Xcel and other utilities buy natural gas on the open market, which is currently under investigation by the federal government for potential price manipulation during a nationwide cold front last year.

Cindy Schonhaut, the director of the Colorado Office of the Utility Consumer Advocate said everyone is awaiting the outcome of the federal investigation as the gas supply market is not regulated and has never been.

The Colorado Public Utilities Commission, after an investigation into allegations Xcel mismanaged its system and cost ratepayers millions more than it should have, granted permission for Xcel to charge customers $500 million. It also levied an $8 million fine for not notifying customers of the skyrocketing cost of natural gas so they could reduce their energy usage.

AARP Colorado also weighed in on the price increase outcry and said that, in the last year, Xcel has added nearly $69 to the average annual residential customer’s bill, and $62 to small businesses. According to the AARP, the fees that utilities added to customers’ bills as a result of legislation passed by the Colorado General Assembly and signed by Gov. Jared Polis amounted to a rate hike for ratepayers of more than 6%, plus a $0.50 charge.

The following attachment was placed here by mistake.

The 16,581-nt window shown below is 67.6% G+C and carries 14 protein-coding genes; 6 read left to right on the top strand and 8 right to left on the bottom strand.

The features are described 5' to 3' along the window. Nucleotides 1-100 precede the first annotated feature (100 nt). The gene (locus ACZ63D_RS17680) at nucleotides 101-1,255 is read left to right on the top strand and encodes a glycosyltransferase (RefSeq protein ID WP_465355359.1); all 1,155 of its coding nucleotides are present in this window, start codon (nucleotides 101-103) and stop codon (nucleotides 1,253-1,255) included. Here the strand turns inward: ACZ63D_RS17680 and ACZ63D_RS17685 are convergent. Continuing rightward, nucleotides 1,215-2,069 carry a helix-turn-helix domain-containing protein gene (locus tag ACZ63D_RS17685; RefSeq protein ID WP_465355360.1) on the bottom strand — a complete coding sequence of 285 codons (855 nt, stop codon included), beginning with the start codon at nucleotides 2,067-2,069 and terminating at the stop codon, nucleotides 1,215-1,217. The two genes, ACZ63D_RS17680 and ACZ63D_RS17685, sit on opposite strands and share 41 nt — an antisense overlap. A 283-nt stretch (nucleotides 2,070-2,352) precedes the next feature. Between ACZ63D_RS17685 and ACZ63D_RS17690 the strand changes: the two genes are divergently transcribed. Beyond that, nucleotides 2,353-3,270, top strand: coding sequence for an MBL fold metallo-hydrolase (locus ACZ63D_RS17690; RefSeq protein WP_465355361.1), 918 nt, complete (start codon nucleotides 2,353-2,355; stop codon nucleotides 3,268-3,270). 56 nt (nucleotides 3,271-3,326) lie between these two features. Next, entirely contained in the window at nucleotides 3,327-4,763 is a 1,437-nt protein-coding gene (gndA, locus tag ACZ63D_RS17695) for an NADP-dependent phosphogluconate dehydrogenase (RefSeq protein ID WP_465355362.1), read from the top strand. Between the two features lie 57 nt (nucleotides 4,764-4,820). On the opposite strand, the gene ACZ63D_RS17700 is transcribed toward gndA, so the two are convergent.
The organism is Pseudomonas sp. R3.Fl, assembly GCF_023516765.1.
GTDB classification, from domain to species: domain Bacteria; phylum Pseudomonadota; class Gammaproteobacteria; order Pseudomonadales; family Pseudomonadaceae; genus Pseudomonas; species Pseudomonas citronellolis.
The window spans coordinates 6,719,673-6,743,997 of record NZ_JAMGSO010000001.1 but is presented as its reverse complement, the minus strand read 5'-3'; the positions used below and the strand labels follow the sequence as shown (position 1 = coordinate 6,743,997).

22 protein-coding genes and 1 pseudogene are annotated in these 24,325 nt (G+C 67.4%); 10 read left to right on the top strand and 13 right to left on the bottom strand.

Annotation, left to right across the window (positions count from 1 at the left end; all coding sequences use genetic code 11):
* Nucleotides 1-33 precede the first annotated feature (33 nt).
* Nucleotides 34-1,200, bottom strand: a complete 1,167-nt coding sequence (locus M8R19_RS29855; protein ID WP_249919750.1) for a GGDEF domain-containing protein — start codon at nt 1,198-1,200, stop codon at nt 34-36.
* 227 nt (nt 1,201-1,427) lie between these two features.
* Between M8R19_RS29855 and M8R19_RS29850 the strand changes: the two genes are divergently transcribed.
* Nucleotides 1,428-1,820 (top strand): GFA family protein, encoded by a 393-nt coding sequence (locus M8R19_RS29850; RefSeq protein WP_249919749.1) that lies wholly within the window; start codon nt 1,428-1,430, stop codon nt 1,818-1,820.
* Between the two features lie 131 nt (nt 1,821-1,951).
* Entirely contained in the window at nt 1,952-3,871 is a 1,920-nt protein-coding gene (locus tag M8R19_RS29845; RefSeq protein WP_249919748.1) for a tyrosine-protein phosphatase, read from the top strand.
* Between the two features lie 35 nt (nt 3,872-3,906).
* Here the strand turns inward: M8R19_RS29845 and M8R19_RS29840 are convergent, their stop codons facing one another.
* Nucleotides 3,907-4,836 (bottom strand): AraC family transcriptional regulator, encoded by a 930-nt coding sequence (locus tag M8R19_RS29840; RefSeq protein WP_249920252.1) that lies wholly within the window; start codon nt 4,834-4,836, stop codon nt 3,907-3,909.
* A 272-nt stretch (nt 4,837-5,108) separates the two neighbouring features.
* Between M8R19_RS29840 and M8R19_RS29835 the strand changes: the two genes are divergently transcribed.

AARP Colorado on the other hand also praised the PUC for cutting Xcel Energy’s original proposed gas increase by $138 million to $64.2 million.

“While AARP Colorado fought for a complete rejection of Xcel Energy’s proposed increase, we consider the lower rate a big win for all Colorado customers,” AARP spokeswoman Angela Cortez said in a statement.

Xcel has tried to justify the increase but their explanations so far aren’t interesting to anyone. Robert Kenney, President of Xcel Energy Colorado in an interview late last year tried explaining one of the reasons why the increase in prices was a necessity. “As we bring on more electric vehicles, as more customers move to Colorado and the Denver metro area, which requires us to make sure that the grid is able to handle that new load.”